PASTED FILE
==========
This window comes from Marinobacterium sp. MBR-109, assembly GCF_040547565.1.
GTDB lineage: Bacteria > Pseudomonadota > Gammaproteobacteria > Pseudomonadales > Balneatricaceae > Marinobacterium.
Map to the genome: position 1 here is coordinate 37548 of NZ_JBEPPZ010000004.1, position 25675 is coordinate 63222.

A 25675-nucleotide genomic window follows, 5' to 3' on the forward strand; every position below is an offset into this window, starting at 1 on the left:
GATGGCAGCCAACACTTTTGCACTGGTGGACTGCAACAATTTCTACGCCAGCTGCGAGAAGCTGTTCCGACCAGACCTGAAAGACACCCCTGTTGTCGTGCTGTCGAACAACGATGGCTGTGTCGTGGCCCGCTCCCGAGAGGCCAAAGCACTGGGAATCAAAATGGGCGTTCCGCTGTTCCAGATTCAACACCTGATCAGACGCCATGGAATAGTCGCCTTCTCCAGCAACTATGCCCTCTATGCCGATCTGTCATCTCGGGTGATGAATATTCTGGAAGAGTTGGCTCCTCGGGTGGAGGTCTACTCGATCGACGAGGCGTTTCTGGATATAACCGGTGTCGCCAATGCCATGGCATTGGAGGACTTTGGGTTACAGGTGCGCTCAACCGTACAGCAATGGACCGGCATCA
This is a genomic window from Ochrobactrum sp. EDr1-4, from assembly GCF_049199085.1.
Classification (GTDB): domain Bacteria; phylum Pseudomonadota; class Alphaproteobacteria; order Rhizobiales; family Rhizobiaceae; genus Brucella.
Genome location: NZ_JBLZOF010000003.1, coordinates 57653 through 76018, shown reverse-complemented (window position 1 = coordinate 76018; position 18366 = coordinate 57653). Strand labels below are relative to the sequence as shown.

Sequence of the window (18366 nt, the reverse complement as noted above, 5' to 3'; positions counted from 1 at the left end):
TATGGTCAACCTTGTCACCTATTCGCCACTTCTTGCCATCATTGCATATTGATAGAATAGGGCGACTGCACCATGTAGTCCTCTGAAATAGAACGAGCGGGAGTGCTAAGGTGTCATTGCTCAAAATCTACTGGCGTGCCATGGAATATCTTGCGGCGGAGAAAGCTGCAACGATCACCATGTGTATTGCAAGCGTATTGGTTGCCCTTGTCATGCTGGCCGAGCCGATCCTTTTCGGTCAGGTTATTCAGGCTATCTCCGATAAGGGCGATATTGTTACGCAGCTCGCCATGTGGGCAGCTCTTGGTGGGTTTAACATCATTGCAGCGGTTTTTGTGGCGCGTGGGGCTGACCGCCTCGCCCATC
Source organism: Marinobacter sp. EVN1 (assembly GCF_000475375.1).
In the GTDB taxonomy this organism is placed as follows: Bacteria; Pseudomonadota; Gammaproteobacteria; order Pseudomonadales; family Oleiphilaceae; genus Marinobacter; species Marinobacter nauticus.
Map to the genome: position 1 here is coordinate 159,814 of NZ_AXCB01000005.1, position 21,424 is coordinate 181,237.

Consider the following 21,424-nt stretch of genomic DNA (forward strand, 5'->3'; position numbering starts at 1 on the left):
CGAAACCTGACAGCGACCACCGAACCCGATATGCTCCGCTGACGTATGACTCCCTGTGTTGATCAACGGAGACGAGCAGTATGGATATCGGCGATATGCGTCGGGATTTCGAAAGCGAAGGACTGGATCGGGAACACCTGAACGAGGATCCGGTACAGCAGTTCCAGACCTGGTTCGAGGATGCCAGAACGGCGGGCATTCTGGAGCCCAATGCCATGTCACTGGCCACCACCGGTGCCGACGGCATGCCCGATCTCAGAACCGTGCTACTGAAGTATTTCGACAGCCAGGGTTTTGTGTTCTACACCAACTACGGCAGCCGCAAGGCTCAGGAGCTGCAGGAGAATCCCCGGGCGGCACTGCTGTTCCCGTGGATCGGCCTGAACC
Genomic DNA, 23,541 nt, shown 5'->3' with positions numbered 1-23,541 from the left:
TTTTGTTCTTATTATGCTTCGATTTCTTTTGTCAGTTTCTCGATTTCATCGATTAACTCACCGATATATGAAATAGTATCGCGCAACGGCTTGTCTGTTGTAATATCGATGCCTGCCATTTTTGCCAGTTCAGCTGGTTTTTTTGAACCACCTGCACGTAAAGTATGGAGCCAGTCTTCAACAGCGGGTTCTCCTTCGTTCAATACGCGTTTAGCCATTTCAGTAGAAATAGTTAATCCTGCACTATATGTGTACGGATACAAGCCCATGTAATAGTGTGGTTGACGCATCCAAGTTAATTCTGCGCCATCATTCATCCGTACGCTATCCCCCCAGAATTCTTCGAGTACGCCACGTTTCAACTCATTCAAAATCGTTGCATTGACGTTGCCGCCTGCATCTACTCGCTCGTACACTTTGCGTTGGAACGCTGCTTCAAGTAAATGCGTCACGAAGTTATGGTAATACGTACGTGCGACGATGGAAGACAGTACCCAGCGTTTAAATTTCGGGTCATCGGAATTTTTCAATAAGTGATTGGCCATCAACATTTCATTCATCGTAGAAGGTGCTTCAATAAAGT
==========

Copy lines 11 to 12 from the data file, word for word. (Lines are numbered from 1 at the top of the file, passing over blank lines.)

Source organism: Marinobacter sp. EVN1 (assembly GCF_000475375.1).
In the GTDB taxonomy this organism is placed as follows: Bacteria; Pseudomonadota; Gammaproteobacteria; order Pseudomonadales; family Oleiphilaceae; genus Marinobacter; species Marinobacter nauticus.